Allstate Insurance Company will pay $30 million to California auto and homeowner policyholders that were overcharged, according to the Los Angeles Times. Approximately 250,000 customers will receive refunds, while the company also agreed to pay a California Department of Insurance fine of $4 million.
Allstate has not admitted liability. Insurance Commissioner John Garamendi said in a statement that Allstate used a form of credit scoring and did not give appropriate discounts, thus violating California insurance laws. The company also reportedly did not charge the lowest premiums that consumers qualified for in auto and homeowners insurance.
Some customers will receive a refund check, and others will receive credit on future bills, Garamendi said.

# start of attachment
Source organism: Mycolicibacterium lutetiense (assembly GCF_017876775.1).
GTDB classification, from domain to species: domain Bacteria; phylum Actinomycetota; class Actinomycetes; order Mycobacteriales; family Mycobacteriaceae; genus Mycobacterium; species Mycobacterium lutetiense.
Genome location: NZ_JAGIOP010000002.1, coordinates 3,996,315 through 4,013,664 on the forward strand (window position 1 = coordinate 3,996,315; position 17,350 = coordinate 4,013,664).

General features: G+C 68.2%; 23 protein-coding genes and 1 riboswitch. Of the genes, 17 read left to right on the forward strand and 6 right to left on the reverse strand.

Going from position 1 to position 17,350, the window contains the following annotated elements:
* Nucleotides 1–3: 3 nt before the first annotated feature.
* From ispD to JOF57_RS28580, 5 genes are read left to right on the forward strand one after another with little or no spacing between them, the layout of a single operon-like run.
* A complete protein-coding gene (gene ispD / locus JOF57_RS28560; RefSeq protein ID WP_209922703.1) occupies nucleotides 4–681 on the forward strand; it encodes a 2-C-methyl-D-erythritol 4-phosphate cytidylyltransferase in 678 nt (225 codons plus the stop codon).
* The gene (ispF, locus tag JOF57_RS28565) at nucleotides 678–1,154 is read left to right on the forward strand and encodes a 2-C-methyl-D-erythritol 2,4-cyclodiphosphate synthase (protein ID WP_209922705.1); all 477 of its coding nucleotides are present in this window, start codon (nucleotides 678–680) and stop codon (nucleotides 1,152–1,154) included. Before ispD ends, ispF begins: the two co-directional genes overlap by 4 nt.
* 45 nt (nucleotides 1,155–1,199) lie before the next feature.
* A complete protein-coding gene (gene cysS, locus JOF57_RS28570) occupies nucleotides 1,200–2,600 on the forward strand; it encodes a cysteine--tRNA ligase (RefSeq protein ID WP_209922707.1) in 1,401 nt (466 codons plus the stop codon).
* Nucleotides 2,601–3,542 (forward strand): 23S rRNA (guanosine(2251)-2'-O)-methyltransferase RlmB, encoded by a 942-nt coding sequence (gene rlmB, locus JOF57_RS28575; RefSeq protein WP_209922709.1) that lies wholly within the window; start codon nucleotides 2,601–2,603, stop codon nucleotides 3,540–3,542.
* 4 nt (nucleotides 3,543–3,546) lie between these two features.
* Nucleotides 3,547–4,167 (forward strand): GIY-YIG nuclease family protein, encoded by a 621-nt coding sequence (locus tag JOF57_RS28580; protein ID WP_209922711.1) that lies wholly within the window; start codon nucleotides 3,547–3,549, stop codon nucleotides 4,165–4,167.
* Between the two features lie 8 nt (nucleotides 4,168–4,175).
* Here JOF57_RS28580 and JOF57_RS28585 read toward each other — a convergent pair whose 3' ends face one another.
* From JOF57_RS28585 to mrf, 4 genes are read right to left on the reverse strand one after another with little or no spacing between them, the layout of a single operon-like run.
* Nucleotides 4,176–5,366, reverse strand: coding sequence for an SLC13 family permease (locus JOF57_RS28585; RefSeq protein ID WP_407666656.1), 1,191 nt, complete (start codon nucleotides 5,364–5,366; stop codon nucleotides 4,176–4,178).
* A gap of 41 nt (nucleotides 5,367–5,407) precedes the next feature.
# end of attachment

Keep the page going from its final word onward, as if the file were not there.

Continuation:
Allstate also will review how it handles claims, which many policyholders complained about in the aftermath of the 2003 Southern California wildfires.
According to Garamendi, Allstate will do the following:
Review its processes for handling contents claims to address and resolve any processes that are duplicative;
Address and resolve any processes or procedures that may confuse customers by having multiple adjusters handle a particular file;
Make changes or enhancements to new business underwriting practices that will allow for an identifiable record of the basis upon which a home’s replacement cost estimate was made;
Change underwriting practices so that the replacement cost estimation program used in the homeowner business is the same program used for Allstate Landlord Property Policies;
Review those files related to the Southern California wildfires where Allstate or the CDI has received complaints regarding the Additional Living Expense; and
Proceed with mediations on those Southern California wildfire cases for which the CDI contends Allstate provided an agreement to mediate under the CDI’s voluntary mediation program.
Was this article valuable?
Here are more articles you may enjoy.